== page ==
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Advocates urge state to stop fight over education-funding ruling

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PHOENIX – As a parent and now a school board candidate, Jen Darland said she’s watched with worry as the Tucson Unified School District struggles to fill teaching positions and wondered whether a lack of adequate funding will cost her children and their peers.

A year after the Arizona Supreme Court ruled the state failed to make annual inflation adjustments to school funding as called for by a voter-approved law, Darland and others said Monday it’s time for Arizona’s leader to pay schools what they are owed rather than continue fighting in court.

“I have stepped up and owned my responsibilities, and teachers have stepped up and owned their responsibilities despite no pay increase,” Darland said. “It’s time for state elected leaders to step up.”

At a news conference held at the Balsz Elementary School District, she joined representatives of school districts and education advocacy groups as well as lawyer for those who sued successfully over the funding.

The high court ruling stemmed from Proposition 301, which Arizona voters approved in 2000 to create an extra 0.6 percent sales tax earmarked for education. It found that Arizona failed after 2010 to abide by a requirement that officials adjust the base funding level for inflation.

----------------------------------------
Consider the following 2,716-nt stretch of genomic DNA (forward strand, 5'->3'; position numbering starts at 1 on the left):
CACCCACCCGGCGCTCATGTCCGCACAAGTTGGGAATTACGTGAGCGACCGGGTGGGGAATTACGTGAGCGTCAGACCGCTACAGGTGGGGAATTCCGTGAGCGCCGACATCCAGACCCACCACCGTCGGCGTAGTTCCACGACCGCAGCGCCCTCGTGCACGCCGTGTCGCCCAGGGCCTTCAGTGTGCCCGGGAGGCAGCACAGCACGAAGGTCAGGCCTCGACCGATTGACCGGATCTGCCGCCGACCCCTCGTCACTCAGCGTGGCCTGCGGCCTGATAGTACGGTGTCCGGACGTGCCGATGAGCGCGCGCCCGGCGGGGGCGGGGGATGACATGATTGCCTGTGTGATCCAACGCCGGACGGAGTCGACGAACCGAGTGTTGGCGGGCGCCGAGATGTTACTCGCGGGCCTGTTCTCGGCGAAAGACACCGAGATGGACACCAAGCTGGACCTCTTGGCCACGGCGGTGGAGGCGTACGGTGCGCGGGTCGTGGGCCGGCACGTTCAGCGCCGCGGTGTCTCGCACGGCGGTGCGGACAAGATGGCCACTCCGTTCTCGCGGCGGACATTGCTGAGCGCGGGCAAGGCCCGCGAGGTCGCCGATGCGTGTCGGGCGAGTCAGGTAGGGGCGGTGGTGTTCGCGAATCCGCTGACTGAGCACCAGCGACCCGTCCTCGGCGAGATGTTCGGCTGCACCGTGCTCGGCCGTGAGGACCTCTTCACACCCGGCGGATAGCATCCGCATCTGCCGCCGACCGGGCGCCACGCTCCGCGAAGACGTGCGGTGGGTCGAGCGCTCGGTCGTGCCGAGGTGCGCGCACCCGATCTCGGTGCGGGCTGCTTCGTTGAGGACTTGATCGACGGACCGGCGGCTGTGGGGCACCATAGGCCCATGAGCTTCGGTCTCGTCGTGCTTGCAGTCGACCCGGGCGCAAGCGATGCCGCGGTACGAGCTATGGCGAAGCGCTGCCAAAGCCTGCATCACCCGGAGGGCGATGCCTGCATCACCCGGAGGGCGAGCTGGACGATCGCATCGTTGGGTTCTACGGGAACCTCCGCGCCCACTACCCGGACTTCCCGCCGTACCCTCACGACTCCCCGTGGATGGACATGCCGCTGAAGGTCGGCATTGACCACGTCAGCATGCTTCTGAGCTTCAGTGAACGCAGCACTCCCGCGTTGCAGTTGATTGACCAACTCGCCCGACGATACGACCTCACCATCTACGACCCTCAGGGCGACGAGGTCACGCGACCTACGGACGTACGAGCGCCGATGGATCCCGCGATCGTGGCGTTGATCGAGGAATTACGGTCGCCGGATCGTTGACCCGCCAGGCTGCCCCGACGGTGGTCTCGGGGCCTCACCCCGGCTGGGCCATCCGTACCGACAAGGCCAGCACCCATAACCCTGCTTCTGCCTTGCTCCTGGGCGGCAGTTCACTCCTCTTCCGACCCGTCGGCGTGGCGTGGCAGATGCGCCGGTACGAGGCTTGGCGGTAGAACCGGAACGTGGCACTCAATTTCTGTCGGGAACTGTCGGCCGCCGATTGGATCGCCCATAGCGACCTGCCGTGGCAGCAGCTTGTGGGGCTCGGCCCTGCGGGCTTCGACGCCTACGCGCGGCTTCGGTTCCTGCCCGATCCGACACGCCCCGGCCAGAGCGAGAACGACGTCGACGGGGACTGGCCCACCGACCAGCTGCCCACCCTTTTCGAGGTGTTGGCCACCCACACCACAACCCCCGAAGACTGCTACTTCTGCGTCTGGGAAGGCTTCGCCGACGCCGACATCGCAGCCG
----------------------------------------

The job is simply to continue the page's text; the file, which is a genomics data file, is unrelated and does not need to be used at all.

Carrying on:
A Maricopa County Superior Court judge later said the state has to provide schools $317 million in new funding in a first installment and a total of $1.6 billion over five years.

The state has appealed the judge’s decision, according to Don Peters, lead counsel for the plaintiffs. requesting Sept. 11 to hold off on adjusting the base level funding while the matter is pending.

Frank Davidson, superintendent of Casa Grande Elementary School District, said the district is having trouble attracting and retaining teachers. He said his district has teaching vacancies because teachers leave for positions in and out of Arizona.

“What’s a new teacher to do but choose to go where they’ll make the most money?” Davidson said.

Beth Maloney, a Dysart Unified School District Teacher named Arizona’s 2014 Teacher of the Year, said she and other educators are grappling with larger class sizes. Her classroom has gone from 25 to 30 students, making it more difficult for her to connect with each student.

“Class sizes is a big issue for me,” Maloney said. “My district tried to make it the last thing on the table, but we are down to the last thing on the table.”